Battle of Paoli – Massacre or Genius? – Won with the Bayonet and Sword

On September 20, 1777 a very unusual battle was fought between the British and American troops in the American Revolutionary War.

This is an example of the importance of the use of the bayonet in American Revolutionary War battles.  During our living history presentations, we often discuss the lack of accuracy of the smooth bore flintlock muskets of the day.   It is known that once the battle lines got close together, the bayonet and sword became the weapon of choice for both the Americans and British.  This battle amplified that fact.

Old Glory flutters above the names of those who fell at  the Battle of Paoli.

The British attacked while the Americans slept. What was unusual was the British were under orders to not fire a shot. They relied on their bayonets and swords to unleash a personal hell on the Americans.

One section of the Paoli Memorial built in 1877. In the background are the woods from which British charged.

Was this a massacre, or was it a brilliant military strategy?   The battle occurred in the dark surprising the sleeping Americans. The British knew that any one firing was an American, permitting the British to focus on their enemy.  To me, this is genius!

This British map from 1777 shows the course of the actions near the White Horse Tavern, known to Americans as the Battle of Paoli.

A brief battle history follows:

General Grey’s orders were clear, concise, and cruel, and they were to be followed blindly. For a general to command his troops to not use their ammunition during a battle sounds ludicrous, but it turned out to be an extremely effective tactic. Not only were the majority of the American troops sleeping, but because musket shots weren’t giving away the British’s position, the Americans could not see to defend themselves. One wave of British troops after the other swept through the American encampment, stabbing and slicing the troops to shreds. The Americans had little to no organization at the time, and could not be sure that those whom they fired at were truly the enemy.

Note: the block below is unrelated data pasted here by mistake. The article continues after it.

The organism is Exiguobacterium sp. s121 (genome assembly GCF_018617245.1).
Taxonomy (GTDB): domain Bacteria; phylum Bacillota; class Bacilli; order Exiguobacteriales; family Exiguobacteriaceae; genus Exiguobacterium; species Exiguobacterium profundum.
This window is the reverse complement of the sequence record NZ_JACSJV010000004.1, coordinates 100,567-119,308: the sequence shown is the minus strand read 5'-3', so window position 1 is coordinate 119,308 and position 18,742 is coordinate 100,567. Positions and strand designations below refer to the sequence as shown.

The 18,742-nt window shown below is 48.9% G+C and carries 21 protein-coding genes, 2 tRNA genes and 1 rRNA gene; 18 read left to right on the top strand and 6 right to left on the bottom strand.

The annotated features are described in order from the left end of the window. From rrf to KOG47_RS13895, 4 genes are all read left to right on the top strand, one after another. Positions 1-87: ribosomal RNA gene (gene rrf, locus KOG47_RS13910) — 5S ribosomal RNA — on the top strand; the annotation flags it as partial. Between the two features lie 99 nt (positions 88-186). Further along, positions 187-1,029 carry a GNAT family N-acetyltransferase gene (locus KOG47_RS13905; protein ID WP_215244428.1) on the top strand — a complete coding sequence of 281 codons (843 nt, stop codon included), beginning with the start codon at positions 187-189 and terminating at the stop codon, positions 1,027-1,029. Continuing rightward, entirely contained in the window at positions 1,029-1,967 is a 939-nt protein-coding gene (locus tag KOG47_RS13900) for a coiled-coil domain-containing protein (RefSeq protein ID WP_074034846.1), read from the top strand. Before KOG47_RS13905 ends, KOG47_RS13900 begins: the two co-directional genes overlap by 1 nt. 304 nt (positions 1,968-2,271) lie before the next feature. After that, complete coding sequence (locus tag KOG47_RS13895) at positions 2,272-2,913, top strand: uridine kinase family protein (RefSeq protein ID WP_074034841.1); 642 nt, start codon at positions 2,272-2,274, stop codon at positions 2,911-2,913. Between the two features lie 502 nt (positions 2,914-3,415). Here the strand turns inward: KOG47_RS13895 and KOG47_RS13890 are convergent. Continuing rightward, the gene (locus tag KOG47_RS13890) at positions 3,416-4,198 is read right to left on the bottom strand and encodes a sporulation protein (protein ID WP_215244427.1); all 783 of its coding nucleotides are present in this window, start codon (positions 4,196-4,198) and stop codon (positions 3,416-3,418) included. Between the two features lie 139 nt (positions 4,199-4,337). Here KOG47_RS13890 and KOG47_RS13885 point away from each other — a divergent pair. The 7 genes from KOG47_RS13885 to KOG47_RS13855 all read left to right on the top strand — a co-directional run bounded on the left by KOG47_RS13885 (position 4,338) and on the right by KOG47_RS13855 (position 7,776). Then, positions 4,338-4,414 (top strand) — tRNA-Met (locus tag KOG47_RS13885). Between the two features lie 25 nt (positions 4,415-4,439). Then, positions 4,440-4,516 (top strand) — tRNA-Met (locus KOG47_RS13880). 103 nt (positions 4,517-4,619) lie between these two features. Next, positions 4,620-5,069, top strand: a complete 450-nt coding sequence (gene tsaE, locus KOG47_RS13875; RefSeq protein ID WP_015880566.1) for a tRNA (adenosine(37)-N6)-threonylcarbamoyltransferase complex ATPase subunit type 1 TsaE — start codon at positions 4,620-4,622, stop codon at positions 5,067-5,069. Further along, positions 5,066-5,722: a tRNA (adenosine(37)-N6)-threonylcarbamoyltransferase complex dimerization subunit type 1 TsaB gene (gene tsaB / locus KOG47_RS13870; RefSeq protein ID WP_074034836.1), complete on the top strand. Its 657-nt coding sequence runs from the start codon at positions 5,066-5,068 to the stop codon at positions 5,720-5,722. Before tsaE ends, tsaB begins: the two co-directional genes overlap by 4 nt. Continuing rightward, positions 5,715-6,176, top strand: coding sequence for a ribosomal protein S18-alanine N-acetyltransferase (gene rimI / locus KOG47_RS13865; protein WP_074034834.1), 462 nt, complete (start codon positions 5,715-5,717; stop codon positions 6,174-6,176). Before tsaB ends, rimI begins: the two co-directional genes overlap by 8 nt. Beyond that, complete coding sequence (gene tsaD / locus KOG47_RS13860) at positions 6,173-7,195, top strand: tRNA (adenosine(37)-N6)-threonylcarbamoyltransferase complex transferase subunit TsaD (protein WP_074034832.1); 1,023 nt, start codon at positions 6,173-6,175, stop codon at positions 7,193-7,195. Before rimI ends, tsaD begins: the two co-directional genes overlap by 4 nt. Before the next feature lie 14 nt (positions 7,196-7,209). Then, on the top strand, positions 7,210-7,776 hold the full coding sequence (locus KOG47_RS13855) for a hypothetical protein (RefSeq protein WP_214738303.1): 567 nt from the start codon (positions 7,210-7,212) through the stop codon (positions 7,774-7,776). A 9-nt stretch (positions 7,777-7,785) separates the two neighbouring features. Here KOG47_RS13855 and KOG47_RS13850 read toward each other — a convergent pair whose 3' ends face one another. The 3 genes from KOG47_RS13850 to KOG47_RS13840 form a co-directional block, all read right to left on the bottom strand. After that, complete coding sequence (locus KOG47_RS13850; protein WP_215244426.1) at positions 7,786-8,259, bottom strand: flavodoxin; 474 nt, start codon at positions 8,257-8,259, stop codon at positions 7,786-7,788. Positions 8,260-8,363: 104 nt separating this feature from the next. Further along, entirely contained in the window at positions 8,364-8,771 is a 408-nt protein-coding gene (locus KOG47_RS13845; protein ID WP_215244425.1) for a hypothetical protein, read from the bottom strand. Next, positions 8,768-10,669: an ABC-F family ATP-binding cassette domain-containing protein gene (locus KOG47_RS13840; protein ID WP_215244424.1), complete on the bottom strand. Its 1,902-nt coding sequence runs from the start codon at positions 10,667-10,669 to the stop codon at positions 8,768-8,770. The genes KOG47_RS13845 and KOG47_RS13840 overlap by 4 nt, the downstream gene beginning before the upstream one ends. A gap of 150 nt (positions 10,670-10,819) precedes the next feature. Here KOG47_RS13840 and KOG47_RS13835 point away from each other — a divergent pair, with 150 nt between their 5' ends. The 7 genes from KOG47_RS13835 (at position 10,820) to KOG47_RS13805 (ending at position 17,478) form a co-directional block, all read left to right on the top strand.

This memorial to the fallen of Paoli was built in 1817. It is the second oldest battle monument in the country (after Lexington, Massachusetts’ memorial).

General Charles Grey’s plans worked exceptionally well. The British were like ghosts in the night, and the Americans were like sitting ducks. The Redcoats not only had the element of surprise, but whenever the Americans fired their muskets, they gave away their exact position. American soldiers suffered waves of sharp swords and pounding bayonets, blow after blow.

Barbarity or Genius?

For a further account of the events, strategies and outcomes of this battle, please click on the link below for further details:

General “Mad” Anthony Wayne was found innocent at his court martial in the aftermath of the Paoli Massacre.

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